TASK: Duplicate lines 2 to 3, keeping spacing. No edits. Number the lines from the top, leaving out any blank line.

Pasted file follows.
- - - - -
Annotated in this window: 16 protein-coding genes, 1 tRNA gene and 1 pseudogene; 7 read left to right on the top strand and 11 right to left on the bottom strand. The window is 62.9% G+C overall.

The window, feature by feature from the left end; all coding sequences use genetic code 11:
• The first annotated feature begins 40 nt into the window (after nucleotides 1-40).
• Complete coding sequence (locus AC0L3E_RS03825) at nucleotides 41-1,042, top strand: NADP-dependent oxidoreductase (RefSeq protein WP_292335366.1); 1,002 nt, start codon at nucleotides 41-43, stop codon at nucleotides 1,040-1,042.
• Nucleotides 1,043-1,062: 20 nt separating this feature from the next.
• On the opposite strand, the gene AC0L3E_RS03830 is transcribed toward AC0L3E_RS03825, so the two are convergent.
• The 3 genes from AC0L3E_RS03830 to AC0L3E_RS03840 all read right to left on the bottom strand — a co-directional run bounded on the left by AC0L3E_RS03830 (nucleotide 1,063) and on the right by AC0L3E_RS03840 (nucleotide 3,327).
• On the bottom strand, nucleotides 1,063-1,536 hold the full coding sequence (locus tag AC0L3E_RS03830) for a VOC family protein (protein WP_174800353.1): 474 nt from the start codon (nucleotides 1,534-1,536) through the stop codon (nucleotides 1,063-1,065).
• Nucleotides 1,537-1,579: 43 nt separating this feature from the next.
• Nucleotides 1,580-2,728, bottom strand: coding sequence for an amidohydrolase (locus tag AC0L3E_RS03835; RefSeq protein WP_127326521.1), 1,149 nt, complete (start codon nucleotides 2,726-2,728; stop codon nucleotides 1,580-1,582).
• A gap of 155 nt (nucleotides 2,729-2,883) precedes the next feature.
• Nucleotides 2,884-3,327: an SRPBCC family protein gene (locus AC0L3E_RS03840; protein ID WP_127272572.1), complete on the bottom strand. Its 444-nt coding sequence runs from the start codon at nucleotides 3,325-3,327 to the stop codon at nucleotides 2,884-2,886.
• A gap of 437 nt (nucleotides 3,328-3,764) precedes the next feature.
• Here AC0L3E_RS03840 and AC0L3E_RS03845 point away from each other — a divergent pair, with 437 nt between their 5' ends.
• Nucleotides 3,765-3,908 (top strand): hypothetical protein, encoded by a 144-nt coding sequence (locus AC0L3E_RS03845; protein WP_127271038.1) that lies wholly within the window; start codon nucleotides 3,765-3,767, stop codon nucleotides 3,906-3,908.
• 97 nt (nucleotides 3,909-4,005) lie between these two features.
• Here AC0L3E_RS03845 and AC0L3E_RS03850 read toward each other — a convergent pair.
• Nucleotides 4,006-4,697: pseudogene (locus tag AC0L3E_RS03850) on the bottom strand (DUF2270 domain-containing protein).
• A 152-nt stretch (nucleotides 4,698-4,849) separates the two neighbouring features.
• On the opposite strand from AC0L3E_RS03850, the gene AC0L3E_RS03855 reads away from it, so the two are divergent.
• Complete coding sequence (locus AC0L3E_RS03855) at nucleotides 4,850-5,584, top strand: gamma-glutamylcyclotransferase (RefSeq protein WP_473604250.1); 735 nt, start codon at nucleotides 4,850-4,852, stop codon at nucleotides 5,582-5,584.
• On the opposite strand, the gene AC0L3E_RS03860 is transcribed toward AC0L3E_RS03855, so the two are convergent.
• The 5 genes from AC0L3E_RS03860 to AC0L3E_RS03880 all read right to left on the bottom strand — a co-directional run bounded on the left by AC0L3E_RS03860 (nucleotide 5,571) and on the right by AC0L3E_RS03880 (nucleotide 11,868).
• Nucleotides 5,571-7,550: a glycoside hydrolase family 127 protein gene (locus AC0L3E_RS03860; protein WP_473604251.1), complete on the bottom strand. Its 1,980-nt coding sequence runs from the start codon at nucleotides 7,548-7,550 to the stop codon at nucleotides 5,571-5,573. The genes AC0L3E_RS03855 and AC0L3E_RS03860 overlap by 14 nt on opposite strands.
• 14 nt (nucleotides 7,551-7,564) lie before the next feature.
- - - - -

The window, feature by feature from the left end; all coding sequences use genetic code 11:
• The first annotated feature begins 40 nt into the window (after nucleotides 1-40).